Answer to second Jane Austen "charade"

Banknote, so the "first" is bank and the "second" note.

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A nursery rhyme that was current in the 18th and 19th centuries expresses even more directly how money could override personal charms (or the lack thereof):

What care I how black I be?
Twenty pounds shall marry me;
If twenty won't, forty shall,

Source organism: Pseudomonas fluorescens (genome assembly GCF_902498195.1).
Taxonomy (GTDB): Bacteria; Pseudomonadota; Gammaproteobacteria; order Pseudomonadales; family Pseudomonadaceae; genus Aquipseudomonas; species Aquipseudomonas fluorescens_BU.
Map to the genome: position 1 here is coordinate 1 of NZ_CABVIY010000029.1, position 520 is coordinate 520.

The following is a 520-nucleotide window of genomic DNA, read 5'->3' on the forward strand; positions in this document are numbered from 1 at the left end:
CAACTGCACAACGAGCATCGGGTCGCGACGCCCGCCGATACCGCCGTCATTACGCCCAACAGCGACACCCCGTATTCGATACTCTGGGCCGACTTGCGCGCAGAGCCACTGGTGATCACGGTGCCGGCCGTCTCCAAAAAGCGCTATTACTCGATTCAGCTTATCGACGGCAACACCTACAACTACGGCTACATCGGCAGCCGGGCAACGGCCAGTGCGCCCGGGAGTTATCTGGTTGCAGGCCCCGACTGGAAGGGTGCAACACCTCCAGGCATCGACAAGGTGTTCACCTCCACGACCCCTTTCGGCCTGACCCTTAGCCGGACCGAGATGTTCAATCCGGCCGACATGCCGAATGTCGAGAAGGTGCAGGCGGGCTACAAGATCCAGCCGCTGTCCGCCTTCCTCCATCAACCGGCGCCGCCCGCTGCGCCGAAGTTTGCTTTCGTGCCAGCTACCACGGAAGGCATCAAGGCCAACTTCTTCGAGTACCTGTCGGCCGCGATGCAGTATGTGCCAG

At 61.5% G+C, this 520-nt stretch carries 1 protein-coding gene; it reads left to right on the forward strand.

For I'm my mother's bouncing girl.

(Here "black" is like "dark" in "tall, dark, and handsome", and means olive complexion, dark eyes, dark hair etc. -- as opposed to "fair", which meant blond-haired, blue eyed, creamy complexion etc., and was conventionally considered prettier.) Of course, among Jane Austen's gentlefolk a young lady would need a "portion" of much more than £40 in order to feel a similar insouciance.

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